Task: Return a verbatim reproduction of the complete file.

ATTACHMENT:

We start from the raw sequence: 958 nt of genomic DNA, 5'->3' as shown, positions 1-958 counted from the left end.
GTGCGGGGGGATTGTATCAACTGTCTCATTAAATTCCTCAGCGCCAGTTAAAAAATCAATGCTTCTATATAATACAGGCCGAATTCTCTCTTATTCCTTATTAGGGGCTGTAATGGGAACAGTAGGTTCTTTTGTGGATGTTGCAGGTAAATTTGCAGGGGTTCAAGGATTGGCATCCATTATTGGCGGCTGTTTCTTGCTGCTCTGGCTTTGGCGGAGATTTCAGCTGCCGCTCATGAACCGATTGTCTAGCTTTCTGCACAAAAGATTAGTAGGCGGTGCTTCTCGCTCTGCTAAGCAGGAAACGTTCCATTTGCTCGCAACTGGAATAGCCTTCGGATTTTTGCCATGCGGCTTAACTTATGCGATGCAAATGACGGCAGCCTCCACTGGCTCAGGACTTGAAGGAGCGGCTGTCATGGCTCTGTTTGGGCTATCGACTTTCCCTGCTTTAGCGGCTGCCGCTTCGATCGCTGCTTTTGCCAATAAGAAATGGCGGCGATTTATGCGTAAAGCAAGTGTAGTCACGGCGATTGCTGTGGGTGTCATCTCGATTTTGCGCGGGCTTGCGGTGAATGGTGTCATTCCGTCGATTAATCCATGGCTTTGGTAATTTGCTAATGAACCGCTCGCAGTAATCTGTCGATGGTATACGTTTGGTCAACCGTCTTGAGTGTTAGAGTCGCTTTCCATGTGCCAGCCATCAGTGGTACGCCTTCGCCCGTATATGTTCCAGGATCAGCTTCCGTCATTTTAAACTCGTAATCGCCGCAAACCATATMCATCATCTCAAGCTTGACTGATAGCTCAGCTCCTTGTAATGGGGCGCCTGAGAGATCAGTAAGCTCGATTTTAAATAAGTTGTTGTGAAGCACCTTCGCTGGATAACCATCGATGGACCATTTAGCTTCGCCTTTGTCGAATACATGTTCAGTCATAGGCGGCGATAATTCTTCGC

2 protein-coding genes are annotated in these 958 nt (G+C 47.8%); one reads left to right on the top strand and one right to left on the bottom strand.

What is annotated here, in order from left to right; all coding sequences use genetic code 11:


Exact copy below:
We start from the raw sequence: 958 nt of genomic DNA, 5'->3' as shown, positions 1-958 counted from the left end.
GTGCGGGGGGATTGTATCAACTGTCTCATTAAATTCCTCAGCGCCAGTTAAAAAATCAATGCTTCTATATAATACAGGCCGAATTCTCTCTTATTCCTTATTAGGGGCTGTAATGGGAACAGTAGGTTCTTTTGTGGATGTTGCAGGTAAATTTGCAGGGGTTCAAGGATTGGCATCCATTATTGGCGGCTGTTTCTTGCTGCTCTGGCTTTGGCGGAGATTTCAGCTGCCGCTCATGAACCGATTGTCTAGCTTTCTGCACAAAAGATTAGTAGGCGGTGCTTCTCGCTCTGCTAAGCAGGAAACGTTCCATTTGCTCGCAACTGGAATAGCCTTCGGATTTTTGCCATGCGGCTTAACTTATGCGATGCAAATGACGGCAGCCTCCACTGGCTCAGGACTTGAAGGAGCGGCTGTCATGGCTCTGTTTGGGCTATCGACTTTCCCTGCTTTAGCGGCTGCCGCTTCGATCGCTGCTTTTGCCAATAAGAAATGGCGGCGATTTATGCGTAAAGCAAGTGTAGTCACGGCGATTGCTGTGGGTGTCATCTCGATTTTGCGCGGGCTTGCGGTGAATGGTGTCATTCCGTCGATTAATCCATGGCTTTGGTAATTTGCTAATGAACCGCTCGCAGTAATCTGTCGATGGTATACGTTTGGTCAACCGTCTTGAGTGTTAGAGTCGCTTTCCATGTGCCAGCCATCAGTGGTACGCCTTCGCCCGTATATGTTCCAGGATCAGCTTCCGTCATTTTAAACTCGTAATCGCCGCAAACCATATMCATCATCTCAAGCTTGACTGATAGCTCAGCTCCTTGTAATGGGGCGCCTGAGAGATCAGTAAGCTCGATTTTAAATAAGTTGTTGTGAAGCACCTTCGCTGGATAACCATCGATGGACCATTTAGCTTCGCCTTTGTCGAATACATGTTCAGTCATAGGCGGCGATAATTCTTCGC

2 protein-coding genes are annotated in these 958 nt (G+C 47.8%); one reads left to right on the top strand and one right to left on the bottom strand.

What is annotated here, in order from left to right; all coding sequences use genetic code 11: